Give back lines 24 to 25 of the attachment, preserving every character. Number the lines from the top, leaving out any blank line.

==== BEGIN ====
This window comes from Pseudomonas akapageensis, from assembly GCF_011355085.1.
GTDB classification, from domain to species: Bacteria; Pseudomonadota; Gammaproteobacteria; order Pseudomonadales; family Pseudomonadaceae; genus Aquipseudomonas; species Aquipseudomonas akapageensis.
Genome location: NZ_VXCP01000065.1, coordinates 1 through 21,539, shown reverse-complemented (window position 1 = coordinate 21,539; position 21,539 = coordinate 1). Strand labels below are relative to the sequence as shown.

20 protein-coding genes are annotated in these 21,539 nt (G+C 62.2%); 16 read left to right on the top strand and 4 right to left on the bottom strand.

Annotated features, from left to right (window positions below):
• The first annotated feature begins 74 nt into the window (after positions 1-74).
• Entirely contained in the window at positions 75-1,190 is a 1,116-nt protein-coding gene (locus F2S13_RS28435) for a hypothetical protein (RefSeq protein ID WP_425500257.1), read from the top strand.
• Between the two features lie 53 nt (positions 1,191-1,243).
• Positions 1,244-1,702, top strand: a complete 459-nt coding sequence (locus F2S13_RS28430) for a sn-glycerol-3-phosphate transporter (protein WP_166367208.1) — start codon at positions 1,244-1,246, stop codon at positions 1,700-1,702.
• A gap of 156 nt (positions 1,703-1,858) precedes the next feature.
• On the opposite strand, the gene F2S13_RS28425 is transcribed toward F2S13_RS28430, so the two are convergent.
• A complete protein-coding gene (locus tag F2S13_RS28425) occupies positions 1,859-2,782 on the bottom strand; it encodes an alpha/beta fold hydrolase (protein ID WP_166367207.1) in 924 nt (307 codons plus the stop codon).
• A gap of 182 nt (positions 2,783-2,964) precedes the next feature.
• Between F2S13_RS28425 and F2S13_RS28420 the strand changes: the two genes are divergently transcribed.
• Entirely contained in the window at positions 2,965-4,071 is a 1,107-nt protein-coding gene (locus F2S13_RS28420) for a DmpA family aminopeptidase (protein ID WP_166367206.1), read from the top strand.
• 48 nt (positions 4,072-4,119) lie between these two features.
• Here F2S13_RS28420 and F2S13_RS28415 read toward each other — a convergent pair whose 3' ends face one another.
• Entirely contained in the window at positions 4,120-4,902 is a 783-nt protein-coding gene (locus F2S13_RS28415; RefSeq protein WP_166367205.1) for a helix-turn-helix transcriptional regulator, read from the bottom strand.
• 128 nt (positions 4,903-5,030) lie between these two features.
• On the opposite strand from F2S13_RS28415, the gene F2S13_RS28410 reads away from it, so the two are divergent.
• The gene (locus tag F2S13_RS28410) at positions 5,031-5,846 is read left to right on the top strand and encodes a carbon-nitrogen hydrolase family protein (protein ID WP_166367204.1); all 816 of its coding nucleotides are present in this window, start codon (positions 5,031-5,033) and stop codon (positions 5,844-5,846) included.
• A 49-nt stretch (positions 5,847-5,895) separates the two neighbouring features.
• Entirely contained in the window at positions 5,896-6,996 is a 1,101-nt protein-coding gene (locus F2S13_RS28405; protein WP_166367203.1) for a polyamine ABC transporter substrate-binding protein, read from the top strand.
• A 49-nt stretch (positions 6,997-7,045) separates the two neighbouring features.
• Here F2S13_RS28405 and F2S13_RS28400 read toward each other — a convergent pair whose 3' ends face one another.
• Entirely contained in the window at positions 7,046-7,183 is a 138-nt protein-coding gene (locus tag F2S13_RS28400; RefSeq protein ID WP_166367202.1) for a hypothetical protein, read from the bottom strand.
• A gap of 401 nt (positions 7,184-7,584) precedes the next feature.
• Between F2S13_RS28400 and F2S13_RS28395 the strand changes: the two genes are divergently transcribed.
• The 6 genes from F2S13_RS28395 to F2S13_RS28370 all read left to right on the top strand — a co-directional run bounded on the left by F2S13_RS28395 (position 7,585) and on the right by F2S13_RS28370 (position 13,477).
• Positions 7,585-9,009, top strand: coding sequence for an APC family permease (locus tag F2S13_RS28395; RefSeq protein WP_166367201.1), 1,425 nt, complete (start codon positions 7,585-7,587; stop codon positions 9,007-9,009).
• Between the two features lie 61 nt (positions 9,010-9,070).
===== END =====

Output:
• A 49-nt stretch (positions 6,997-7,045) separates the two neighbouring features.
• Here F2S13_RS28405 and F2S13_RS28400 read toward each other — a convergent pair whose 3' ends face one another.